A sustainable designer supermarket

Alissa Ugolini—homify UK Alissa Ugolini—homify UK
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An interest in healthy, organic food, despite toughening times, has grown considerably in recent years. Markets that sell organic produce, are steadfast becoming one of the most popular in a wide demographic of areas. Organic food, by definition, is food, whether packaged or loose, that contains no pesticides, hormones and other toxic substances. On top of this, the produce is farmed in a less aggressive manner for the environment, supporting local production, preserving soil fertility and improving the living conditions of animals.

In most cities in the UK, it is not uncommon to find a Farmer's Market on a Sunday, where people come to support their local agricultural industry. Unfortunately, even though events like this are already happening, there are still many who are not convinced by the organic movement, and are still shopping at larger chain supermarkets for convenience and variety. Once upon a time, we cooked meals based on what was seasonally available, nowadays, the focus is on cost and satisfying our needs.

Today on homify, we will visit two organic stores, which are a far cry in terms of design, from your average supermarket. Employing wonderful interior architecture design principles, you will see two European supermarkets which are conscious not only of the environment, but high quality design too.

Organic49

In the streets of San Sebastián, you will find the organic supermarket Organic49. This project was designed to create a space that meets the needs of a supermarket, but at the same time goes in line with the business idea and values that an organic grocer wants to convey: a way to cultivate and consume differently, resulting in a space where the end goal is sustainability.

As shown in this image, the key material in the interior fit-out was used pallets. Nowadays, pallets are a symbol of the recycling and upcycling movements which have taken the world by storm. Transformed as needed, pallets can live again as great shelves for storage and display units. Thus, these elements give an industrial and warehouse feel, yet unlike most factories, are in line with a more friendly system for the environment.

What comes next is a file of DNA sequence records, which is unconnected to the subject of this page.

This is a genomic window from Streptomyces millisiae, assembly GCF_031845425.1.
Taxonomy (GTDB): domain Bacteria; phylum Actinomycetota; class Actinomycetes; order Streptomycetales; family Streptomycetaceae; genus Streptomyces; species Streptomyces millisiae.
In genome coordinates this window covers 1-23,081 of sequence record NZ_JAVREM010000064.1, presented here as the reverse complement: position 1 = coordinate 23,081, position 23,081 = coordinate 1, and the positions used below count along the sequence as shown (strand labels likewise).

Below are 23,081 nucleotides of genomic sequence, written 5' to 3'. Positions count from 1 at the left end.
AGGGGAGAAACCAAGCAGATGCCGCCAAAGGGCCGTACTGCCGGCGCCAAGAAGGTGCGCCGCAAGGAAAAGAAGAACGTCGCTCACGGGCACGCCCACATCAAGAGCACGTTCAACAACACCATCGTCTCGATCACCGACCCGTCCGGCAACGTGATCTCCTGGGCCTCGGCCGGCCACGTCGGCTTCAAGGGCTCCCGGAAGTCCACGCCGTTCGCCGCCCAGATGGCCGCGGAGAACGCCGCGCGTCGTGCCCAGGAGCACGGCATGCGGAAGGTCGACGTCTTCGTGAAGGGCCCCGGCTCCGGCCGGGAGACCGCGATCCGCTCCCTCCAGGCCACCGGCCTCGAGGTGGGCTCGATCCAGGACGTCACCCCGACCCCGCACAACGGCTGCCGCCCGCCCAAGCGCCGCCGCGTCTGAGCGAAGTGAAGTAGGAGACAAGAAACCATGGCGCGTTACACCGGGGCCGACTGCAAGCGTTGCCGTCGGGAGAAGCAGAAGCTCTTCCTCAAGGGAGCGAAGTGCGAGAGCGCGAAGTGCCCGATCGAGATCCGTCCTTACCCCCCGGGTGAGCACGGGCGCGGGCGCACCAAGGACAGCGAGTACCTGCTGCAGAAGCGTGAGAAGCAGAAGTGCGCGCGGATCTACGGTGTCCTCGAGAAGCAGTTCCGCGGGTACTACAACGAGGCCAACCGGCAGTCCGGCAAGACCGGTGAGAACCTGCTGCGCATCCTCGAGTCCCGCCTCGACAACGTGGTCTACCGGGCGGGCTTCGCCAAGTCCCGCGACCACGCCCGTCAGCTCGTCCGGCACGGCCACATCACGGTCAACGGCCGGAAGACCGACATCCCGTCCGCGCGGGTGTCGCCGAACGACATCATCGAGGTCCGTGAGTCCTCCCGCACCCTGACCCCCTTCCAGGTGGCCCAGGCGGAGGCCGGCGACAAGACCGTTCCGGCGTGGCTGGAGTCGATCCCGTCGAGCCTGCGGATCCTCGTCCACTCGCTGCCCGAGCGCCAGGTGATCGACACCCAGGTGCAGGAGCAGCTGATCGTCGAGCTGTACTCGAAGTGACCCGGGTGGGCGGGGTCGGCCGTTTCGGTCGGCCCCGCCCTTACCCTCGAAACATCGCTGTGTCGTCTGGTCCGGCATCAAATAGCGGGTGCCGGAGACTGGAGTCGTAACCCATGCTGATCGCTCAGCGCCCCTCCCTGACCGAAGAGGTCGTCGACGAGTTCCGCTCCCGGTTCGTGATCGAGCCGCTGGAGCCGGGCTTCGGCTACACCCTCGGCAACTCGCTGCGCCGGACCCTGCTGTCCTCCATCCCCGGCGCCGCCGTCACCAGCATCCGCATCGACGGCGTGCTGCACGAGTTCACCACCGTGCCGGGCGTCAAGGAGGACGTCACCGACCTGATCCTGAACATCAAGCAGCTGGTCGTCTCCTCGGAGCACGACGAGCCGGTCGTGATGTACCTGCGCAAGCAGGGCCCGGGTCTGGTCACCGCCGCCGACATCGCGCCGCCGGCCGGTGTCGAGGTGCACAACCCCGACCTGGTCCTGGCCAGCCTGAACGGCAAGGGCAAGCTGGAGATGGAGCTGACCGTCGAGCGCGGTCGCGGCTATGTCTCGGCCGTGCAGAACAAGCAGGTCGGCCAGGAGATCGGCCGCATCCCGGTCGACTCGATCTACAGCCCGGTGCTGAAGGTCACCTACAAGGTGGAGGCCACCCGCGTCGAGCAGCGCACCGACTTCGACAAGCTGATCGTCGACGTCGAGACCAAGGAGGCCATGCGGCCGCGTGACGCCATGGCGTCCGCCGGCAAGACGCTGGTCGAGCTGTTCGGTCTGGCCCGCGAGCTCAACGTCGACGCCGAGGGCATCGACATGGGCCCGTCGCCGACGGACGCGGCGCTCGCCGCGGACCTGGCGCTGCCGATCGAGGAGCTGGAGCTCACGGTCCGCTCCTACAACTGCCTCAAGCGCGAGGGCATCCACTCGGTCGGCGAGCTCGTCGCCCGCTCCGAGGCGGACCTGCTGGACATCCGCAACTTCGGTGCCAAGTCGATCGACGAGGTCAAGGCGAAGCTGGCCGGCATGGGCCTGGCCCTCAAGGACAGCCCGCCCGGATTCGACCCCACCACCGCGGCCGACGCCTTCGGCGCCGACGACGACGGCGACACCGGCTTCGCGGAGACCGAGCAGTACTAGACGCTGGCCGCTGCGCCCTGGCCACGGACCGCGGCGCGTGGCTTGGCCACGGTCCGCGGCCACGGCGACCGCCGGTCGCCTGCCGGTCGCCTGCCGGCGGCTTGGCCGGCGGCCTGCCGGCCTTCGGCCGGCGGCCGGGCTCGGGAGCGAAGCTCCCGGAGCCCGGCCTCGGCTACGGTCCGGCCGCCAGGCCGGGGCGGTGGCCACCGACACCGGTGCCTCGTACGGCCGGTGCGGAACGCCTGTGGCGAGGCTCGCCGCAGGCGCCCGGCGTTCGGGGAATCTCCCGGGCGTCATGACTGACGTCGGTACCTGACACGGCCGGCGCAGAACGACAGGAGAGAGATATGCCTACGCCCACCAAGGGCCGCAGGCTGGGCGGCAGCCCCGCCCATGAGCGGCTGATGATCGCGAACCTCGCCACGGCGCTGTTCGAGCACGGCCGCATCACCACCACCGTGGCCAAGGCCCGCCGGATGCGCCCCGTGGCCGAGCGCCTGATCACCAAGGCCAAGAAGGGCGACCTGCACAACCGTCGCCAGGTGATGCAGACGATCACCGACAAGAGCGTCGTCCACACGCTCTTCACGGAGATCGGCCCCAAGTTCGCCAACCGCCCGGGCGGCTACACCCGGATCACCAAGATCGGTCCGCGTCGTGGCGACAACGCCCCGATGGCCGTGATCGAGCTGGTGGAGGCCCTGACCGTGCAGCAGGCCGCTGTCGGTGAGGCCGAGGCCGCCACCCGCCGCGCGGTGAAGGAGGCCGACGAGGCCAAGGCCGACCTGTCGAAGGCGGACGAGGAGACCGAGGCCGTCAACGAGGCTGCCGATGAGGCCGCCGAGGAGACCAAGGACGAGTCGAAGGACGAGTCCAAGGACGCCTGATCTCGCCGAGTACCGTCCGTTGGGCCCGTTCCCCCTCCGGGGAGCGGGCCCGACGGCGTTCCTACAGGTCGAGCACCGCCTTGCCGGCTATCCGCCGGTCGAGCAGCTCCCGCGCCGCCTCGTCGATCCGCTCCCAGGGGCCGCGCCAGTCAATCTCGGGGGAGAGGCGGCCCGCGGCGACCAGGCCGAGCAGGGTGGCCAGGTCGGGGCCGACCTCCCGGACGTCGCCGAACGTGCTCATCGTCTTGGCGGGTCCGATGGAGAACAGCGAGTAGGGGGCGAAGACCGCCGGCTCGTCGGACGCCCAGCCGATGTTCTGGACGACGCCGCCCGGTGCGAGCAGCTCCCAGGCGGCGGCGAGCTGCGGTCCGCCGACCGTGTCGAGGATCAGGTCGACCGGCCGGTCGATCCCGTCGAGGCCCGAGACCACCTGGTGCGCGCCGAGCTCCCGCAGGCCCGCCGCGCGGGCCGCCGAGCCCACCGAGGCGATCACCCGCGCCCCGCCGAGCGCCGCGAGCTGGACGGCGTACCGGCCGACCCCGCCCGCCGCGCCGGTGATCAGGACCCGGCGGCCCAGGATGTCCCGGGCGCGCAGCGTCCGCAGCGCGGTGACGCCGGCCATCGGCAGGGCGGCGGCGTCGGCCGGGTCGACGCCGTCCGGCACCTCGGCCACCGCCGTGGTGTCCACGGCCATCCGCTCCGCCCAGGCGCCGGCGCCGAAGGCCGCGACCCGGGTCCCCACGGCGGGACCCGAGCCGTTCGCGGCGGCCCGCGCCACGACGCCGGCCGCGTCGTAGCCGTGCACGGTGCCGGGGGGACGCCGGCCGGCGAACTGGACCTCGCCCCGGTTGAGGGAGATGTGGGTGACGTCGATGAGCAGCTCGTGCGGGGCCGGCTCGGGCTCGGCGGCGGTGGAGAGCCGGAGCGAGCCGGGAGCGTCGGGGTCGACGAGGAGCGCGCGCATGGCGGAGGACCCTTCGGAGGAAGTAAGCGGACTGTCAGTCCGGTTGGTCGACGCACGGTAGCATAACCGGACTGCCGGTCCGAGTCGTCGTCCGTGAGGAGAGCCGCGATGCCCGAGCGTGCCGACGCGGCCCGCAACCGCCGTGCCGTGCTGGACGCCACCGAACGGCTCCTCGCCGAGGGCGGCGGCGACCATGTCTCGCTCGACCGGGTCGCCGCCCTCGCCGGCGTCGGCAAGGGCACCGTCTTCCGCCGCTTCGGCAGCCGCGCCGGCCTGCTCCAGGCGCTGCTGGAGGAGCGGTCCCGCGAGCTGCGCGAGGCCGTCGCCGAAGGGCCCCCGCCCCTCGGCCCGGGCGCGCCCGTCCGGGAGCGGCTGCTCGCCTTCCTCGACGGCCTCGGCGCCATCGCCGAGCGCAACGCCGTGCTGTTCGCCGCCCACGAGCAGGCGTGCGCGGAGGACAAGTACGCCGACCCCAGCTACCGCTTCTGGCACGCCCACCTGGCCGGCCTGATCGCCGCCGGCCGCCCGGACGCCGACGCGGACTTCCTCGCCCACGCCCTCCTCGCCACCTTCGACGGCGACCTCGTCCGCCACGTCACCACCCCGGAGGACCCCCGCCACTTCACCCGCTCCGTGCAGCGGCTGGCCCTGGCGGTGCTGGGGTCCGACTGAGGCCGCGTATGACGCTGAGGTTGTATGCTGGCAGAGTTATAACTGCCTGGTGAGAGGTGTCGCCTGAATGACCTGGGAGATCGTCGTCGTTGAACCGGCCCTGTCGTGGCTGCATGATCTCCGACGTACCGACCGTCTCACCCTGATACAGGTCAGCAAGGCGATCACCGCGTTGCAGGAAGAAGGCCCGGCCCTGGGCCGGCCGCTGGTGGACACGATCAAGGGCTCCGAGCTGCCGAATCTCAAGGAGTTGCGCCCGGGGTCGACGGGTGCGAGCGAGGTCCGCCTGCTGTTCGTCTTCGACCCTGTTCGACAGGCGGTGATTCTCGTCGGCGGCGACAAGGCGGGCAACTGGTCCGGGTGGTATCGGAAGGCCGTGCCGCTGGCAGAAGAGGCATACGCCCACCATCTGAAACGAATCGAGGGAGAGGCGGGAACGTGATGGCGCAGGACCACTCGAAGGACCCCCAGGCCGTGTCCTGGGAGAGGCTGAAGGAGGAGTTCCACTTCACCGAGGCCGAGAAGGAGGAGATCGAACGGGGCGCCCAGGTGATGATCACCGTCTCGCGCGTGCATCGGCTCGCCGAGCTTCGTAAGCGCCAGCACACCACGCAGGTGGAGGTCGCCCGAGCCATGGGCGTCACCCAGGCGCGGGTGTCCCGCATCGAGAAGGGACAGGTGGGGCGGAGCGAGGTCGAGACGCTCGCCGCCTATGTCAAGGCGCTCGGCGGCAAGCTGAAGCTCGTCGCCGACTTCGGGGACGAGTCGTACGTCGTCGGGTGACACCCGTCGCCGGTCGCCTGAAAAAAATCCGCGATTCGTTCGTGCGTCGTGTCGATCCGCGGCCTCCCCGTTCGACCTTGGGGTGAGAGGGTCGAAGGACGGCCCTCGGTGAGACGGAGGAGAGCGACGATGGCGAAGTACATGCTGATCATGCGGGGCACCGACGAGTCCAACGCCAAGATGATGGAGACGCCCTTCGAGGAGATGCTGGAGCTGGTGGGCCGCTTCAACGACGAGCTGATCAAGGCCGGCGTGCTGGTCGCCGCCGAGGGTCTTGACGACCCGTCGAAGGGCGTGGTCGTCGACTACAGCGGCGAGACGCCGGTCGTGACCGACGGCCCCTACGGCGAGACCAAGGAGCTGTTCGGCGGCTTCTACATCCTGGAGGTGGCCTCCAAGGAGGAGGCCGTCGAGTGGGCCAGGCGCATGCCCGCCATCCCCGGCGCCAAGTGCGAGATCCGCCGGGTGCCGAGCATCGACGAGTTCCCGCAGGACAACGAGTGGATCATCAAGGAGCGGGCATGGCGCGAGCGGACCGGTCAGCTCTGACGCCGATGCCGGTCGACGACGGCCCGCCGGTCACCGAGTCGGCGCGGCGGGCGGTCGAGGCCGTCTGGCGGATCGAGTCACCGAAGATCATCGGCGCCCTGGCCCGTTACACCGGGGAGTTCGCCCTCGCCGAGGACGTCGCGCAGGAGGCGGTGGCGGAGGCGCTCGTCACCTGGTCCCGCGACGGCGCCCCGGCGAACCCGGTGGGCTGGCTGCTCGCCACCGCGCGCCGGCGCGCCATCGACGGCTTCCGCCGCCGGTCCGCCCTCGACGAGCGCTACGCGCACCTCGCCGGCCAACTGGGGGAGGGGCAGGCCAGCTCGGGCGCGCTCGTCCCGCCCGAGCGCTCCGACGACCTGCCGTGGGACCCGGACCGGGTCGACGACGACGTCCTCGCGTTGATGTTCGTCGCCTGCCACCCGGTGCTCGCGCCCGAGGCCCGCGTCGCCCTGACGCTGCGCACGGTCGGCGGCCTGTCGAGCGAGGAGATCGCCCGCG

Staffroom

On the ground floor, there is additional storage space and section for management staff. Continuing with the theme of used timber packaging, this section mimics the appeal of the lower shop floor. A neat and organised space that is light filled, compact and sustainable. 

Biomarket La Aldea

On a slightly grander scale, more so than your local organic grocer (also known as a biomarket), you will find the La Aldea. Here, besides purchasing food in a friendly supermarket environment, you can also taste the products which are found in store. This project, completed by Intra Architects, was faced with the challenge of creating a supermarket in a pleasant location, in a space with irregular geometry due to its laneway location. As you will soon see, the architects fulfilled the brief wonderfully, designing an internal layout that is both interesting and easy to navigate. 

Stepping inside…

The solution proposed by Intra Architects was to create a corridor from the entrance to invite store goers to the rear, where the shop opens out to reveal a large space. On one side you will see a ramp leading from the entrance to the back, on the other, a staircase flanked by shelves. The natural light coming through the windows in the upper part of the hall also illuminates the seating area, equipped with tables and chairs where you can taste the products in the store.

Design inspired by nature

In La Aldea, the interior was designed to enhance natural materials such as wood and stone. Choosing a linoleum floor is not accidental, it is an environmentally friendly material. Here, we see it in two different shades of green, a colour inspired by nature and ecology, and an ideal that is in line with the corporate image of the company. Careful lighting creates a warm and inviting atmosphere—the perfect change from the brightly lit and sterile chain supermarkets of today. 

To see some more examples of eco-friendly designs, click here.

Have you jumped on the organic food wagon, so to speak? Leave us a comment and let us know!
Whitton Drive:  Terrace house by GK Architects Ltd

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